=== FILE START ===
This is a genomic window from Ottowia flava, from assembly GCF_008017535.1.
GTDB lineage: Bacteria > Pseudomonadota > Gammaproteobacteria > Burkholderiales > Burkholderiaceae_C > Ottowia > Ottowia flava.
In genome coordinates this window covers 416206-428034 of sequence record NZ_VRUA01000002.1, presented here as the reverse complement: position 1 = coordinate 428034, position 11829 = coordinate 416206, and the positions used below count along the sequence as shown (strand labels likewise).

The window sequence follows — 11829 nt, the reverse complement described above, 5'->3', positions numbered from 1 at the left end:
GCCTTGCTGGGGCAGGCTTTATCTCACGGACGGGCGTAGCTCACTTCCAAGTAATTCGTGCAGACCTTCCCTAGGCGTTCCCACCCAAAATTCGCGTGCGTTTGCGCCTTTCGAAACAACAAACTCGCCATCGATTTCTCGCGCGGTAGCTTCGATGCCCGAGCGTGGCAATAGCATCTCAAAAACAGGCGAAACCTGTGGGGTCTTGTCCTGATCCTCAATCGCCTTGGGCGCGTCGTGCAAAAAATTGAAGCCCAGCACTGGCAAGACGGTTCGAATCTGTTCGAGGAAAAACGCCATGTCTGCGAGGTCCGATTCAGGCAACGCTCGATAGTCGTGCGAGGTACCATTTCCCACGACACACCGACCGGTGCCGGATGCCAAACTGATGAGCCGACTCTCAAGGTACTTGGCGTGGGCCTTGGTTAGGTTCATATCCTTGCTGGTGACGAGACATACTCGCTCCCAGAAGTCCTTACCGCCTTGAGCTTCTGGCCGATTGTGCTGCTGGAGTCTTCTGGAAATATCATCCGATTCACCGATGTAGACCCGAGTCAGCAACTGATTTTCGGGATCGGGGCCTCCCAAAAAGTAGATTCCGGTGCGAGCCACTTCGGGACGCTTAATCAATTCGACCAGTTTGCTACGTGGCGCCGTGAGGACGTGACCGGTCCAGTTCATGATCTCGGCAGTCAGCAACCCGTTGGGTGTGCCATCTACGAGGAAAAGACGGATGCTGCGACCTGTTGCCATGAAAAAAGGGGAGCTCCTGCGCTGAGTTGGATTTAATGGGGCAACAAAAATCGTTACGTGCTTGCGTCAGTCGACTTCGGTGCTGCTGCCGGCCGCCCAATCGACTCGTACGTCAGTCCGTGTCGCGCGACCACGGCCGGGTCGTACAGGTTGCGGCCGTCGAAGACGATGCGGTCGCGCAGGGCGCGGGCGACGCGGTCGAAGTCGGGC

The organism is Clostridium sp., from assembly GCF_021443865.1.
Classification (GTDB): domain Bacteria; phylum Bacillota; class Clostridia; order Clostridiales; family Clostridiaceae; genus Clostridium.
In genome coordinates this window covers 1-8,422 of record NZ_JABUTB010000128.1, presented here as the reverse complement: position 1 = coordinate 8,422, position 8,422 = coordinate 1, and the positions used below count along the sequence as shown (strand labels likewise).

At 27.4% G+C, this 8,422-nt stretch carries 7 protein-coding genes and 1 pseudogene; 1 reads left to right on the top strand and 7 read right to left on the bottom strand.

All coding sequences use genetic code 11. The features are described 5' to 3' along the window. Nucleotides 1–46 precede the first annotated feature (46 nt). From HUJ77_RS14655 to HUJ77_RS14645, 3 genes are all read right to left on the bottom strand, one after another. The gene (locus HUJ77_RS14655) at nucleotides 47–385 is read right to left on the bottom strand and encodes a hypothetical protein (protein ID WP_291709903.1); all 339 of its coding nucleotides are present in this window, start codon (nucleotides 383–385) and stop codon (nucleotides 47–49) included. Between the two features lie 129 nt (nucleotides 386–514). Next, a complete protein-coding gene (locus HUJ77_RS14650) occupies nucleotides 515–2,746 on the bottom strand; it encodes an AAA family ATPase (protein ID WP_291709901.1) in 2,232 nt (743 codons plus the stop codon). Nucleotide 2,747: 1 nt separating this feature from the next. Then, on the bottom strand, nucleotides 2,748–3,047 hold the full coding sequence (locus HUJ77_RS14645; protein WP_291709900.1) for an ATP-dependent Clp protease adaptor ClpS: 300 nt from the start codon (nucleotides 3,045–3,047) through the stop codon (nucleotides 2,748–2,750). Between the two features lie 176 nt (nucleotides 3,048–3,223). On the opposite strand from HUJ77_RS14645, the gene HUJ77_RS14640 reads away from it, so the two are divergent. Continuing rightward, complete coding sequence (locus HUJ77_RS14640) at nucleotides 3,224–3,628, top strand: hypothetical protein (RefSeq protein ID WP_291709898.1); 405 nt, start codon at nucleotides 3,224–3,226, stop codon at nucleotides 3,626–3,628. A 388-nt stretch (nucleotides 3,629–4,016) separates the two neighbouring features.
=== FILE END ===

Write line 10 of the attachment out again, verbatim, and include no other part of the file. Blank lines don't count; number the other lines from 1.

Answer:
All coding sequences use genetic code 11. The features are described 5' to 3' along the window. Nucleotides 1–46 precede the first annotated feature (46 nt). From HUJ77_RS14655 to HUJ77_RS14645, 3 genes are all read right to left on the bottom strand, one after another. The gene (locus HUJ77_RS14655) at nucleotides 47–385 is read right to left on the bottom strand and encodes a hypothetical protein (protein ID WP_291709903.1); all 339 of its coding nucleotides are present in this window, start codon (nucleotides 383–385) and stop codon (nucleotides 47–49) included. Between the two features lie 129 nt (nucleotides 386–514). Next, a complete protein-coding gene (locus HUJ77_RS14650) occupies nucleotides 515–2,746 on the bottom strand; it encodes an AAA family ATPase (protein ID WP_291709901.1) in 2,232 nt (743 codons plus the stop codon). Nucleotide 2,747: 1 nt separating this feature from the next. Then, on the bottom strand, nucleotides 2,748–3,047 hold the full coding sequence (locus HUJ77_RS14645; protein WP_291709900.1) for an ATP-dependent Clp protease adaptor ClpS: 300 nt from the start codon (nucleotides 3,045–3,047) through the stop codon (nucleotides 2,748–2,750). Between the two features lie 176 nt (nucleotides 3,048–3,223). On the opposite strand from HUJ77_RS14645, the gene HUJ77_RS14640 reads away from it, so the two are divergent. Continuing rightward, complete coding sequence (locus HUJ77_RS14640) at nucleotides 3,224–3,628, top strand: hypothetical protein (RefSeq protein ID WP_291709898.1); 405 nt, start codon at nucleotides 3,224–3,226, stop codon at nucleotides 3,626–3,628. A 388-nt stretch (nucleotides 3,629–4,016) separates the two neighbouring features.